First Queen

From Wikipedia, the free encyclopedia
Jump to: navigation, search
First Queen
First Queen
Super Famicom box art
Developer(s) Kure Software Koubou[1]
Publisher(s) Culture Brain[1]
Artist(s) Yoshitaka Amano
Platform(s) Super Famicom[1]
Microsoft Windows
Sharp X68000
NEC PC-9801
Release date(s) PC-9801 / X68000 Super Famicom
Genre(s) Real-time strategy RPG
Action RPG
Mode(s) Single-player

First Queen (ファーストクイーン?, "First Queen")[2] is a real-time strategy-action RPG video game developed by Kure Software Koubou. It was first released on the Sharp X68000 and NEC PC-9801 computer platforms in Japan in 1988,[3][4] and then subsequently released on the Super Famicom as First Queen: Ornic Senki in 1994 and Microsoft Windows as First Queen 1 in 2001. The game had three sequels. The series was also notable for featuring art work by Yoshitaka Amano,[4] who would later gain fame for the Final Fantasy series.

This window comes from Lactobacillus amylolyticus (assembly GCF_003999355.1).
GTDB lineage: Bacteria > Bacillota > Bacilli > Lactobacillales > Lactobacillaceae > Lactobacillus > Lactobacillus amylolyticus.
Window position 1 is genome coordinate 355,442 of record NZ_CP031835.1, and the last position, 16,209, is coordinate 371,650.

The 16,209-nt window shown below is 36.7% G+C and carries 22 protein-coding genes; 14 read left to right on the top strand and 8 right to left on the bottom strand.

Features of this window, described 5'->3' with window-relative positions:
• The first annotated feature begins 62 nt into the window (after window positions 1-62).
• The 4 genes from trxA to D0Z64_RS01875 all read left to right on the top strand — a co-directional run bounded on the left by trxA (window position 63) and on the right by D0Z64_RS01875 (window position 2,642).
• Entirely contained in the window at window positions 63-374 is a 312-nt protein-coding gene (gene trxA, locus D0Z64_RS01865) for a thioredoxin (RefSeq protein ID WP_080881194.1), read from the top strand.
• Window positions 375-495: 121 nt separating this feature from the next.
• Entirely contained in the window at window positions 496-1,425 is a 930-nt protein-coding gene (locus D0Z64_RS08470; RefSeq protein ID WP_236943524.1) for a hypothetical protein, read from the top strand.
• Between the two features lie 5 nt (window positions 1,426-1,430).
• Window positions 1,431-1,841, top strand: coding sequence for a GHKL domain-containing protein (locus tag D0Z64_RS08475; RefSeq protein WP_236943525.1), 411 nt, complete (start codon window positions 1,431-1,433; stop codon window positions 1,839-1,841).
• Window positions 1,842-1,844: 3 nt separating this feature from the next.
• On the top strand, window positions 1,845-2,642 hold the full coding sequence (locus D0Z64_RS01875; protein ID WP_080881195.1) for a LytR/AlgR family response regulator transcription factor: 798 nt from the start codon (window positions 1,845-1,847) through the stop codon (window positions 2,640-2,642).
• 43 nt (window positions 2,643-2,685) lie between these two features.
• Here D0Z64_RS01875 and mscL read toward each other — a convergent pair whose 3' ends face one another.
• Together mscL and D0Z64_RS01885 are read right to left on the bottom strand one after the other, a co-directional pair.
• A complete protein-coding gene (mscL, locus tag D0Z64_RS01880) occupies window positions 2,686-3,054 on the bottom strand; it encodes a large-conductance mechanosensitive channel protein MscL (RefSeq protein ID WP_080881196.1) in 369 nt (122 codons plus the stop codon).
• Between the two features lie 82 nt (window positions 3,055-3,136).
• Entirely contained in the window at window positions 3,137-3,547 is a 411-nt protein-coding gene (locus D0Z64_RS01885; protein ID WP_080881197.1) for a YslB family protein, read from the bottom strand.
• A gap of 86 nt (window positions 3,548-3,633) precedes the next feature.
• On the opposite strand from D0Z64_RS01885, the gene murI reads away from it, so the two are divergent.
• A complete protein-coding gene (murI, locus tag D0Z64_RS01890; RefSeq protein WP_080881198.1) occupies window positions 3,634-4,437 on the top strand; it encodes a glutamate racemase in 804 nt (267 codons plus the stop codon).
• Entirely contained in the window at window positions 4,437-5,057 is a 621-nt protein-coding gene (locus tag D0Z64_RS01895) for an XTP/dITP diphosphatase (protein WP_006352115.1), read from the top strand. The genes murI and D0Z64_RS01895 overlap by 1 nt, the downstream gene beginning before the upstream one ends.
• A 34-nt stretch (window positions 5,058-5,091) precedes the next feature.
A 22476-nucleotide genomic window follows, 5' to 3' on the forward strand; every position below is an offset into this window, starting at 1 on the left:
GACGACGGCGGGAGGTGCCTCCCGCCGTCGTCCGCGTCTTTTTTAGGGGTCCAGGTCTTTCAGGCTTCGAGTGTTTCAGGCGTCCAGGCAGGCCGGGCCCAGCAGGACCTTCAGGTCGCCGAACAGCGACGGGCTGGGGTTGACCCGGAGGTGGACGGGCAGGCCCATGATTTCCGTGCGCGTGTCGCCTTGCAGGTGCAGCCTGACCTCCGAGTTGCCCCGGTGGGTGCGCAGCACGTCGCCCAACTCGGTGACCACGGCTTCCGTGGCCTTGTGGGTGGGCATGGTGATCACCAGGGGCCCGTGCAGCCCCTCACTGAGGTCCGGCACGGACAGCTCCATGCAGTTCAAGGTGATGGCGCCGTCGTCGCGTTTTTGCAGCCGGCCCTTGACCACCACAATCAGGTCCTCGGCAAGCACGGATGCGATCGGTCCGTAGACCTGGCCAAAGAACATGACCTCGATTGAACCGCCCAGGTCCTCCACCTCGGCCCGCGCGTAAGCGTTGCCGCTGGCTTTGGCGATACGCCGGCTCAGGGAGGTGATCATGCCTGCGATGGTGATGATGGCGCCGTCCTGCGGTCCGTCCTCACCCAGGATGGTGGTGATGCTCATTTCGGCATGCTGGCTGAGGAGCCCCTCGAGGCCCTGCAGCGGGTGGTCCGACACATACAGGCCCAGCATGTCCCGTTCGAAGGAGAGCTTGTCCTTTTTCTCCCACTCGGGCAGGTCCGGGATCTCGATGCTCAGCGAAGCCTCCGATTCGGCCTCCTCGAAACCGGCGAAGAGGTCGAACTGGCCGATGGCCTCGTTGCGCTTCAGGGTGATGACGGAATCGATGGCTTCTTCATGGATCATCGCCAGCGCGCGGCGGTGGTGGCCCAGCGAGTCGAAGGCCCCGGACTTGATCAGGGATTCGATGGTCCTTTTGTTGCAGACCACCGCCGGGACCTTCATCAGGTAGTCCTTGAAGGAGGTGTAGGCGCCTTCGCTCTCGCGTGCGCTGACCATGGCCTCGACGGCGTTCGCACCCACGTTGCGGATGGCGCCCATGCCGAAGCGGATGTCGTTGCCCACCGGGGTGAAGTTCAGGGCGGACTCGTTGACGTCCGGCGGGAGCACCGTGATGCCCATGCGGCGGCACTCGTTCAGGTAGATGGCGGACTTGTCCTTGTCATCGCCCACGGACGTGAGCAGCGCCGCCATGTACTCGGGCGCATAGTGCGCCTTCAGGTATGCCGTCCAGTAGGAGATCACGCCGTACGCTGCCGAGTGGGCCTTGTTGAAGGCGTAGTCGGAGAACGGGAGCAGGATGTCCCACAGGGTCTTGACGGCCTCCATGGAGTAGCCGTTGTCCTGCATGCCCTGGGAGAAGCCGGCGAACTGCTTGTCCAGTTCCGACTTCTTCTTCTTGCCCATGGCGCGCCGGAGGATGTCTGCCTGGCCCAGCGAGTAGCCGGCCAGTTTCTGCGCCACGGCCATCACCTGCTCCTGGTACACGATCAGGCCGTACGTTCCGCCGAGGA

Gameplay[edit]

A general is talking to his soldiers, possibly building up their morale for the next battle.

First Queen was a unique hybrid between a real-time strategy, action role-playing game and tactical role-playing game. Like a role-playing video game, the player can explore the world, purchase items, and level up, and like a strategy video game, it focuses on recruiting soldiers and fighting against large armies, where the player controls a large army rather than a small party. The game introduced the "Gochyakyara" (ゴチャキャラ "Multiple Characters") system, where the player controls one character at a time while the others are controlled by the computer's artificial intelligence that follows the leader, and where battles are large-scale with the characters and enemies sometimes filling an entire screen. Kure Software Koubou employed this "Gochyakyara" system in their later games.[3][4]

High fantasy creatures are controlled like later Warcraft II: Tides of Darkness characters. The object is to defeat all the enemy forces and occupy their villages. The player chooses where to start the battle. Winning means moving on the next battlefield and losing usually means game over. Unlike Warcraft II however, new buildings or villages cannot be built, making it more of a war game.

References[edit]

  1. ^ a b c d "Release information". GameFAQs. Retrieved 2008-05-15. 
  2. ^ "Japanese title". Nifty. Retrieved 2008-05-15. 
  3. ^ a b First Queen at MobyGames
  4. ^ a b c "Official Site". Kure Software Koubou. Retrieved 2011-05-19.  (Translation)

External links[edit]